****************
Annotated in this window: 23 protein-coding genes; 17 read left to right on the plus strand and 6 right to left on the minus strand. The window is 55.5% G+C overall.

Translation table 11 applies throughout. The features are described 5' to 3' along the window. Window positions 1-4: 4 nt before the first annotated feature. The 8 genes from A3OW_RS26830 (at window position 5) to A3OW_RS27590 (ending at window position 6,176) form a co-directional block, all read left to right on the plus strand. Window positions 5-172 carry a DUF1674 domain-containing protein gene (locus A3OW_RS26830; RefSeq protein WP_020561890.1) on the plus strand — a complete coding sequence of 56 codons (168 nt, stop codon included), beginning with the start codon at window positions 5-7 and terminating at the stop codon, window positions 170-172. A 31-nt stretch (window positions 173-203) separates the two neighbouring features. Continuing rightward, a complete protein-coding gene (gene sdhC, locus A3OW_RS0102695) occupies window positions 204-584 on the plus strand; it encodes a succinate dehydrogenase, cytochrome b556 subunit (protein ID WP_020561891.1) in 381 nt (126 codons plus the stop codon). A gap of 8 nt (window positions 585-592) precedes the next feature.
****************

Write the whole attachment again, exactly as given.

Annotated in this window: 23 protein-coding genes; 17 read left to right on the plus strand and 6 right to left on the minus strand. The window is 55.5% G+C overall.

Translation table 11 applies throughout. The features are described 5' to 3' along the window. Window positions 1-4: 4 nt before the first annotated feature. The 8 genes from A3OW_RS26830 (at window position 5) to A3OW_RS27590 (ending at window position 6,176) form a co-directional block, all read left to right on the plus strand. Window positions 5-172 carry a DUF1674 domain-containing protein gene (locus A3OW_RS26830; RefSeq protein WP_020561890.1) on the plus strand — a complete coding sequence of 56 codons (168 nt, stop codon included), beginning with the start codon at window positions 5-7 and terminating at the stop codon, window positions 170-172. A 31-nt stretch (window positions 173-203) separates the two neighbouring features. Continuing rightward, a complete protein-coding gene (gene sdhC, locus A3OW_RS0102695) occupies window positions 204-584 on the plus strand; it encodes a succinate dehydrogenase, cytochrome b556 subunit (protein ID WP_020561891.1) in 381 nt (126 codons plus the stop codon). A gap of 8 nt (window positions 585-592) precedes the next feature.